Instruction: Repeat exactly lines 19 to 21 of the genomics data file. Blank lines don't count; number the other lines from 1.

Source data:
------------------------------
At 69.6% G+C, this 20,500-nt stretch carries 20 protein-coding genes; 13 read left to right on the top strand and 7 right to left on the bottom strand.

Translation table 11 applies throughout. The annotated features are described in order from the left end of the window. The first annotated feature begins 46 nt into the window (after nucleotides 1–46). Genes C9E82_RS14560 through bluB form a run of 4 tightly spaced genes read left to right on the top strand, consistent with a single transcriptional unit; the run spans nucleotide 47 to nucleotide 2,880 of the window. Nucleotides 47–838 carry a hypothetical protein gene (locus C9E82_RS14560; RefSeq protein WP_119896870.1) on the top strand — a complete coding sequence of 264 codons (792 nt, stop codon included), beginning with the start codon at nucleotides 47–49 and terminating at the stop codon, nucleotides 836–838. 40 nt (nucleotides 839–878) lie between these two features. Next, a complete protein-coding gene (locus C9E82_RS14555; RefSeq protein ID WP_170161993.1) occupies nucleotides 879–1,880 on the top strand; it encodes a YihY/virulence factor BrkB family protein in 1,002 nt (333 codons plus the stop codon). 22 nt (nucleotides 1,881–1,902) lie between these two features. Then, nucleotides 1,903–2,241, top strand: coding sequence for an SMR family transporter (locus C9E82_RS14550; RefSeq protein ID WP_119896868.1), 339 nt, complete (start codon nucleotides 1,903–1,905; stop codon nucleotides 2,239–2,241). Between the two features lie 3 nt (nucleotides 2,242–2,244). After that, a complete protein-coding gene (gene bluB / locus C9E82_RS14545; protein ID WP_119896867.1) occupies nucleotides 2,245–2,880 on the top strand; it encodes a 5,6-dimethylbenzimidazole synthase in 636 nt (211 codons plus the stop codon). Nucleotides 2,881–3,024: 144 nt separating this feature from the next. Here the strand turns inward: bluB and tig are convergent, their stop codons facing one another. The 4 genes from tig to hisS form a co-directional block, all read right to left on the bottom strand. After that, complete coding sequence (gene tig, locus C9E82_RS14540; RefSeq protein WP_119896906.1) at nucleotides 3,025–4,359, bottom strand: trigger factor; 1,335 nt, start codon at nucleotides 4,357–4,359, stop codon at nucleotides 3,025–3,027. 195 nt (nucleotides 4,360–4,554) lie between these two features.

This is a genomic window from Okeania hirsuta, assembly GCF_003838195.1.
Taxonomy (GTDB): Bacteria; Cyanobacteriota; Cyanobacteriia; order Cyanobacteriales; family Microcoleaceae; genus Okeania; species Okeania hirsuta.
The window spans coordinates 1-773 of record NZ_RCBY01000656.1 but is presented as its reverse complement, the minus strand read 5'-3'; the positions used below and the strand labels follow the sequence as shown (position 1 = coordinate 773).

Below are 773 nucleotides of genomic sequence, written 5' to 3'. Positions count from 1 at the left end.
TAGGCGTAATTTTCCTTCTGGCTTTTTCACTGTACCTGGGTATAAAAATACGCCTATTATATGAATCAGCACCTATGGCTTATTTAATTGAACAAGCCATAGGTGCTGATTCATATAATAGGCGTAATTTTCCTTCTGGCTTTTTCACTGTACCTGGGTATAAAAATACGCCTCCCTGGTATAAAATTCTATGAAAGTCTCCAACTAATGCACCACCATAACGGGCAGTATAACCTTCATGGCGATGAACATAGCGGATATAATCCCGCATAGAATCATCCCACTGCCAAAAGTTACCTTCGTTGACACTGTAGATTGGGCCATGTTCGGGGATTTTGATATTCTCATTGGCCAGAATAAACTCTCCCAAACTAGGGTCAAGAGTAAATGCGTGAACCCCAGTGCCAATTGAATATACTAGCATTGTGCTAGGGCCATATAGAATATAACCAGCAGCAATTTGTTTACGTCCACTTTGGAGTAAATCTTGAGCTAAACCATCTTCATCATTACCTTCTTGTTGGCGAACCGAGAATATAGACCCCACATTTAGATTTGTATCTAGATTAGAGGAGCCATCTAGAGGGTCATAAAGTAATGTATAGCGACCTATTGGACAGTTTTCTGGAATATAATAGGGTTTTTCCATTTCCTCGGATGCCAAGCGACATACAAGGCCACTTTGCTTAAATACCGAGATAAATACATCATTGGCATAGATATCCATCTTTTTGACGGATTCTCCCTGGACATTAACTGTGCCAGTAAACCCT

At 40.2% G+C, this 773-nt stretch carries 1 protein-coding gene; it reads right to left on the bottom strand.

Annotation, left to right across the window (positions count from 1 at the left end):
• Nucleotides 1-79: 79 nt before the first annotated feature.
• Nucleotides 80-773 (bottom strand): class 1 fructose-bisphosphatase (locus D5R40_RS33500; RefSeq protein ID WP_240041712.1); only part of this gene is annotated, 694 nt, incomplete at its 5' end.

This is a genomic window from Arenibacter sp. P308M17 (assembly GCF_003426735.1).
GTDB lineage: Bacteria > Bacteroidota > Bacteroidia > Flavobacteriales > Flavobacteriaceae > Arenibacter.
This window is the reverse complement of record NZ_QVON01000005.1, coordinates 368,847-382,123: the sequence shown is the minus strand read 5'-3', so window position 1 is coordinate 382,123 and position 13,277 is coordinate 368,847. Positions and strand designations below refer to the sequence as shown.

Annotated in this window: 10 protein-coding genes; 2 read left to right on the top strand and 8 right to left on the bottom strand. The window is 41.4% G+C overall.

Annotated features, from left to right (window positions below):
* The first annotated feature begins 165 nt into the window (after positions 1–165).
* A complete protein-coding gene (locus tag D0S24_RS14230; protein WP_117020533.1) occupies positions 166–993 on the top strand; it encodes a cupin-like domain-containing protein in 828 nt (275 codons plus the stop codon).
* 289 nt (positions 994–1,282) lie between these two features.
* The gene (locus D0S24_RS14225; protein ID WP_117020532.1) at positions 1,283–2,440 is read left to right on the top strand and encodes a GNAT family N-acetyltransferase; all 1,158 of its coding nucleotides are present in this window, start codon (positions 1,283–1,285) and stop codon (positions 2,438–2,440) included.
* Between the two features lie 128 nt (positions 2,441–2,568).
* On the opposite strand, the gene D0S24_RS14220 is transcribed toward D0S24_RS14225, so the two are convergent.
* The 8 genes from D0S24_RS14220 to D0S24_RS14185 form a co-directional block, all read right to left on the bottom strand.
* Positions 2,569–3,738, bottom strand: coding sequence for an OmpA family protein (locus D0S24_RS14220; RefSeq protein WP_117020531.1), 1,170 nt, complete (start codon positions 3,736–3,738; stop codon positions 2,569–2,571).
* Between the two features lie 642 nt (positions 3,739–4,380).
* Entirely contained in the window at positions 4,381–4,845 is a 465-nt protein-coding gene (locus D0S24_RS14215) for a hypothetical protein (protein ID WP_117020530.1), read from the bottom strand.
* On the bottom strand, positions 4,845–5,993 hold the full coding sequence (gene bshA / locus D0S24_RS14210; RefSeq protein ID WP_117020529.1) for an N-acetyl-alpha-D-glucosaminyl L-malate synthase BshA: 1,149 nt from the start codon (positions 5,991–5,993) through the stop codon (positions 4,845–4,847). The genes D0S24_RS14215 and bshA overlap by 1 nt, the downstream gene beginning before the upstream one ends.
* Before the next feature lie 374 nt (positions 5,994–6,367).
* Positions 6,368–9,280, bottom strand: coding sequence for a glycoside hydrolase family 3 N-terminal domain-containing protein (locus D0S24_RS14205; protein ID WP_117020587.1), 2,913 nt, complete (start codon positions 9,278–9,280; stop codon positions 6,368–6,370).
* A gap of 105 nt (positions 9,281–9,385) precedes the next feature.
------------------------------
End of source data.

* 289 nt (positions 994–1,282) lie between these two features.
* The gene (locus D0S24_RS14225; protein ID WP_117020532.1) at positions 1,283–2,440 is read left to right on the top strand and encodes a GNAT family N-acetyltransferase; all 1,158 of its coding nucleotides are present in this window, start codon (positions 1,283–1,285) and stop codon (positions 2,438–2,440) included.
* Between the two features lie 128 nt (positions 2,441–2,568).